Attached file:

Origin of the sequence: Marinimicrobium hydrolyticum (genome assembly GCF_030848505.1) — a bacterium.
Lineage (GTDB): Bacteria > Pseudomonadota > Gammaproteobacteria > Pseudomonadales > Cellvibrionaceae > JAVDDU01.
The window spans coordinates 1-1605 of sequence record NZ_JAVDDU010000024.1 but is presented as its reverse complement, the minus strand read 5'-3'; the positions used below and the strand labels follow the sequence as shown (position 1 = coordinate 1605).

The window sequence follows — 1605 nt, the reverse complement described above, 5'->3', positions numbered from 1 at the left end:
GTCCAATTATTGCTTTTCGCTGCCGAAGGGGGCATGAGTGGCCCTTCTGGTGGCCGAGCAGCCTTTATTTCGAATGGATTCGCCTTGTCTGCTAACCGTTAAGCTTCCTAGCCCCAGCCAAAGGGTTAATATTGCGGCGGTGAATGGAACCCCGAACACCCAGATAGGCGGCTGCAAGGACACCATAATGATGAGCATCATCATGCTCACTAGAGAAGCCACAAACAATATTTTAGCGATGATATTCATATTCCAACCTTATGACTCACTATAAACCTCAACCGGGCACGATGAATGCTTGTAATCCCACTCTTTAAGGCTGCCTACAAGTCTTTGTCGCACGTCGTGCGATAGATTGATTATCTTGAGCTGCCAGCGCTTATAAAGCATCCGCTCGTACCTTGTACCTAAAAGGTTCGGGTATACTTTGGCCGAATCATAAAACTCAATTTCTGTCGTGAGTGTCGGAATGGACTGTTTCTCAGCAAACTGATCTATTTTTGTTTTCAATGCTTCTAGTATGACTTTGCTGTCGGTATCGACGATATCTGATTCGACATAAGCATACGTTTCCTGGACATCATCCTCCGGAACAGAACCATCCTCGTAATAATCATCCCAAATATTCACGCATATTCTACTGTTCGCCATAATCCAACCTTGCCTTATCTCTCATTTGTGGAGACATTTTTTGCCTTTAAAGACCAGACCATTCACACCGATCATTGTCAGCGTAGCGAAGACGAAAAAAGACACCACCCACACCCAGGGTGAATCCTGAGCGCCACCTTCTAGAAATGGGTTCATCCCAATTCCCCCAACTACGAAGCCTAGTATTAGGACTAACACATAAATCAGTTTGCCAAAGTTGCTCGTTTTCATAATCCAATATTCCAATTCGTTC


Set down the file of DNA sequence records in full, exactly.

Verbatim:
Origin of the sequence: Marinimicrobium hydrolyticum (genome assembly GCF_030848505.1) — a bacterium.
Lineage (GTDB): Bacteria > Pseudomonadota > Gammaproteobacteria > Pseudomonadales > Cellvibrionaceae > JAVDDU01.
The window spans coordinates 1-1605 of sequence record NZ_JAVDDU010000024.1 but is presented as its reverse complement, the minus strand read 5'-3'; the positions used below and the strand labels follow the sequence as shown (position 1 = coordinate 1605).

The window sequence follows — 1605 nt, the reverse complement described above, 5'->3', positions numbered from 1 at the left end:
GTCCAATTATTGCTTTTCGCTGCCGAAGGGGGCATGAGTGGCCCTTCTGGTGGCCGAGCAGCCTTTATTTCGAATGGATTCGCCTTGTCTGCTAACCGTTAAGCTTCCTAGCCCCAGCCAAAGGGTTAATATTGCGGCGGTGAATGGAACCCCGAACACCCAGATAGGCGGCTGCAAGGACACCATAATGATGAGCATCATCATGCTCACTAGAGAAGCCACAAACAATATTTTAGCGATGATATTCATATTCCAACCTTATGACTCACTATAAACCTCAACCGGGCACGATGAATGCTTGTAATCCCACTCTTTAAGGCTGCCTACAAGTCTTTGTCGCACGTCGTGCGATAGATTGATTATCTTGAGCTGCCAGCGCTTATAAAGCATCCGCTCGTACCTTGTACCTAAAAGGTTCGGGTATACTTTGGCCGAATCATAAAACTCAATTTCTGTCGTGAGTGTCGGAATGGACTGTTTCTCAGCAAACTGATCTATTTTTGTTTTCAATGCTTCTAGTATGACTTTGCTGTCGGTATCGACGATATCTGATTCGACATAAGCATACGTTTCCTGGACATCATCCTCCGGAACAGAACCATCCTCGTAATAATCATCCCAAATATTCACGCATATTCTACTGTTCGCCATAATCCAACCTTGCCTTATCTCTCATTTGTGGAGACATTTTTTGCCTTTAAAGACCAGACCATTCACACCGATCATTGTCAGCGTAGCGAAGACGAAAAAAGACACCACCCACACCCAGGGTGAATCCTGAGCGCCACCTTCTAGAAATGGGTTCATCCCAATTCCCCCAACTACGAAGCCTAGTATTAGGACTAACACATAAATCAGTTTGCCAAAGTTGCTCGTTTTCATAATCCAATATTCCAATTCGTTC